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Top: JewishWorld Conspiracies: RestitutionIssues: WWII Art Theft by Father of Madelaine Albright, U.S.Secretary of State
The Times of London, March 30, 1999 - A WEALTHY Austrianfamily is threatening legal action against Madeleine Albright,the American secretary of state, in an acrimonious row over apriceless collection of paintings and antiques that has its rootsin the chaotic aftermath of the second world war.
In a hitherto unpublicised dispute, descendants of Karl Nebrich,an Austrian industrialist, claim that Albright's father, JosefKorbel, a former Czech foreign ministry official who was Jewish,stole millions of dollars' worth of art and furniture from them,then fled with it and his family to America at the end of thewar.
Tired of endless brush-offs from an American lawyer actingfor John Korbel, Albright's brother, Nebrich's heirs are consideringlegal proceedings to reclaim the property - including a collectionof old masters - in what risks becoming an embarrassing distractionfor America's first female secretary of state.
"I cannot believe the American secretary of state enjoyseating with my family's silver," Philip Harmer, a great-grandsonof Nebrich, said last week. "These things must be handedover to my family."
Albright fled from Nazism and then Stalinism as a child andhas cited these events as having shaped her world view. Afterescaping to London when the Germans marched into Prague in 1939,her family returned to the Czech capital in 1945, when Albrightwas eight. They found that several of the family's Jewish relativeswho had stayed behind had died in concentration camps. A luxuriousfirst-floor flat at 11 Hradsanke Street in Prague was assignedto Albright's father as a reward for his services to the Czechforeign ministry. It had been expropriated from the Nebriches,who, although not members of the Nazi party, had lived comfortablyas citizens of the Reich during the war but then found themselvesout of favour with the Czech authorities when the war ended.
The Nebriches allege that Korbel took possession of paintings,silver and antique furniture, though these were not included inthe expropriation order. "He took the lot, even the nailsfrom the wall," said Doris Renner, a daughter of Nebrich.When Korbel was appointed ambassador to Yugoslavia, he moved hisfamily - and, allegedly, the treasure trove of art - to Belgrade.
Three years later, however, Czechoslovakia's communists stageda coup and Korbel, an opponent of the communists, was in danger.The family fled to America, where he became a professor at theUniversity of Denver.
The Nebrich family tried for decades to track a "Dr Korbel"in America. But it was not until 1996, when Albright - then America'sambassador to the United Nations - revisited her childhood homein Prague and spoke of her happy memories, that the Nebrich familyrealised she was Korbel's daughter.
Harmer, acting for Nebrich's two surviving children - Renner,his great-aunt, and Ruth Harmer, his grandmother - began bombardingAlbright's office with faxes, letters and lists of items allegedlytaken by Korbel. Among them were 20 paintings - including oneby Tintoretto, the Venetian master, and one by Andrea del Sarto,another of the most important artists of the 16th century.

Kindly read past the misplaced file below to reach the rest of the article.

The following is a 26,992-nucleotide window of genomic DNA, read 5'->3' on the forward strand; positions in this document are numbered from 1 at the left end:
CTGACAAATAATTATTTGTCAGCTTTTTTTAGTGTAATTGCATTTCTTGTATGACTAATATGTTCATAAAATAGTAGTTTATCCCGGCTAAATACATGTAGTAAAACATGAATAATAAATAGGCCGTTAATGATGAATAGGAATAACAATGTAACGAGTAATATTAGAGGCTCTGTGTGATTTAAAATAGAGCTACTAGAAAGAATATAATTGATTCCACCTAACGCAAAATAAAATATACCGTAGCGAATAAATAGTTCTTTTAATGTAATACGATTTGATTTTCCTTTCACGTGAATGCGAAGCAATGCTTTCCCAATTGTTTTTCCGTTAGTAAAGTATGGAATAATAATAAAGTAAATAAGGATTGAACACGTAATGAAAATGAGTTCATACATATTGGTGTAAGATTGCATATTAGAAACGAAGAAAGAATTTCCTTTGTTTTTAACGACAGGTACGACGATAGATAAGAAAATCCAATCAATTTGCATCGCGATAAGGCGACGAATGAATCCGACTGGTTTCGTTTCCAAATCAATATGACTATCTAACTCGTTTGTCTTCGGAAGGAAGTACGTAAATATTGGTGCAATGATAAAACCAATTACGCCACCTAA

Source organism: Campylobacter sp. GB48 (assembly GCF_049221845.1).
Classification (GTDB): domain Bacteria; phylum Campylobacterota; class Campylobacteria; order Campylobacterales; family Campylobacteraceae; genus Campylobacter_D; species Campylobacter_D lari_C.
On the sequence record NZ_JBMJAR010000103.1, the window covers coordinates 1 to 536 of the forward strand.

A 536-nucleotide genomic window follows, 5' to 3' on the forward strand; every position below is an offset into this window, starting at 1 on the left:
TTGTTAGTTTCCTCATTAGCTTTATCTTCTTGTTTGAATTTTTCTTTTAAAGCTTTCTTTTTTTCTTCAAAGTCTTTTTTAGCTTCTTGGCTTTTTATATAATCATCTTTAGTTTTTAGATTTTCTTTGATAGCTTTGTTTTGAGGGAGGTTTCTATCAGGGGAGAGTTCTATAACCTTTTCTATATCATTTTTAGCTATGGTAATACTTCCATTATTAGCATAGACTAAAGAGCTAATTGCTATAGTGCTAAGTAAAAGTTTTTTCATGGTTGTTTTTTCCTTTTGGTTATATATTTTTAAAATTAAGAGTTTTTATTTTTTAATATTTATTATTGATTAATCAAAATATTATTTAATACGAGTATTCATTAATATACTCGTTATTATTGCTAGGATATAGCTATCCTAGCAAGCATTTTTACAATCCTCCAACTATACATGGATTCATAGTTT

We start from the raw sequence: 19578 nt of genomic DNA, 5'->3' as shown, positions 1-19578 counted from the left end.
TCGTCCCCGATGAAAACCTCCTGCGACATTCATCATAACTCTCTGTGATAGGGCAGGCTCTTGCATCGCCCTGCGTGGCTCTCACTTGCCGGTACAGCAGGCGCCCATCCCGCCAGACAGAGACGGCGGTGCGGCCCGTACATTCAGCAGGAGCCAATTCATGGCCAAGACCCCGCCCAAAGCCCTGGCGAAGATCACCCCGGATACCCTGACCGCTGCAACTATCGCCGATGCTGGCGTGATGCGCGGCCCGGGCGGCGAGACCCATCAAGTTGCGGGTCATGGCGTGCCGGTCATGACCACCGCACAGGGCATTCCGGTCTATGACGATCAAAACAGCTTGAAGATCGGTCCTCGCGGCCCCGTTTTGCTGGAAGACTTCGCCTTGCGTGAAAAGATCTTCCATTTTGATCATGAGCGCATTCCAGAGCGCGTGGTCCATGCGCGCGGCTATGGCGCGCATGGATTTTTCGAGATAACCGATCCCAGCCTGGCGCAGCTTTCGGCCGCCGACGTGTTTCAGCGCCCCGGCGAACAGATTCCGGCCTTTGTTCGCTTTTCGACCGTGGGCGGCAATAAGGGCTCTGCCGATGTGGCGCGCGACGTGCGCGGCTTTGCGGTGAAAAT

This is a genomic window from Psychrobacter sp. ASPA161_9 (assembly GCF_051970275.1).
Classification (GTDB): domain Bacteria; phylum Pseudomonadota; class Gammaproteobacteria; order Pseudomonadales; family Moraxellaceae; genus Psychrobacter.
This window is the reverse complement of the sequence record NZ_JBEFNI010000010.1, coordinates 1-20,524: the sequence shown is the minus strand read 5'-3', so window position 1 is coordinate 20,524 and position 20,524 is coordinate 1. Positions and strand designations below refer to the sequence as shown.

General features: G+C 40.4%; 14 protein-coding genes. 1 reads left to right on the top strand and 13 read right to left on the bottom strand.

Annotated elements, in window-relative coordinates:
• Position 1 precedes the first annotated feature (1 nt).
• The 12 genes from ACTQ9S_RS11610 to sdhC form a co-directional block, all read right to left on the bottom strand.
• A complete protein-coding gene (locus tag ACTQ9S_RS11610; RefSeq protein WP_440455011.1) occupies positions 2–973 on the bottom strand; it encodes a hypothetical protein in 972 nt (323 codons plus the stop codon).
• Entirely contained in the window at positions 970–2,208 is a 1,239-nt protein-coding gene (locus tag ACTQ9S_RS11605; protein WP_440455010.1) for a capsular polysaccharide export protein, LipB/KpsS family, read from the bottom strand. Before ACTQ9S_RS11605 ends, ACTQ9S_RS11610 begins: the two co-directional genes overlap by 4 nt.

"You lived in our flat as an eight-year-old child andI am sure you will remember some of the paintings mentioned onthe attached list," Harmer wrote to Albright in February1997. He suggested a meeting. The response was not promising."You may wish to raise this matter with the government ofthe Czech Republic," a State Department official wrote back.
After more faxes from Harmer, Albright handed the file toJohn Korbel, her younger brother. Michael Jaffe, his lawyer, wroteto Harmer in October, 1997, saying: "There is no basis whateverfor thinking that any artworks of the late Ambassador Korbel cameto him improperly."
Undeterred, Harmer flew to Washington last year to see thelawyer. "Essentially he said we have no case and warned usnot to make a noise since this powerful woman is involved,"Harmer alleged.
The lawyer declined to discuss the case last week and Korbel,who works for the accounting firm Price Waterhouse Coopers inArlington, Virginia, was unavailable for comment.
Harmer is considering taking Albright, Korbel and their sister,Kathy, to court. He was heartened recently by Korbel's reportedacknowledgment to a journalist writing a biography of Albrightthat at least some works on the Nebrich list belong either tohim or to Kathy. None of the paintings is believed to be hangingin Albright's home in Georgetown, Washington.
Harmer said the family believed that Korbel Sr might havesold some of the paintings to finance his start in America. "Weaccept that Josef Korbel's children are not responsible for theirfather's activities," he wrote in another fax to Korbel'slawyer last week. "However," "we definitely expectedthem to list any items honestly and to hand them over."
Renner says she recalls Josef Korbel arguing that he was entitledto take the Nebriches' belongings as compensation for having losteverything to the Nazis.
"All his relatives died in concentration camps,"she said last week from her home on the shores of Lake Wolfgangnear Salzburg. "That is very sad. But it doesn't justifyhim taking everything from us."
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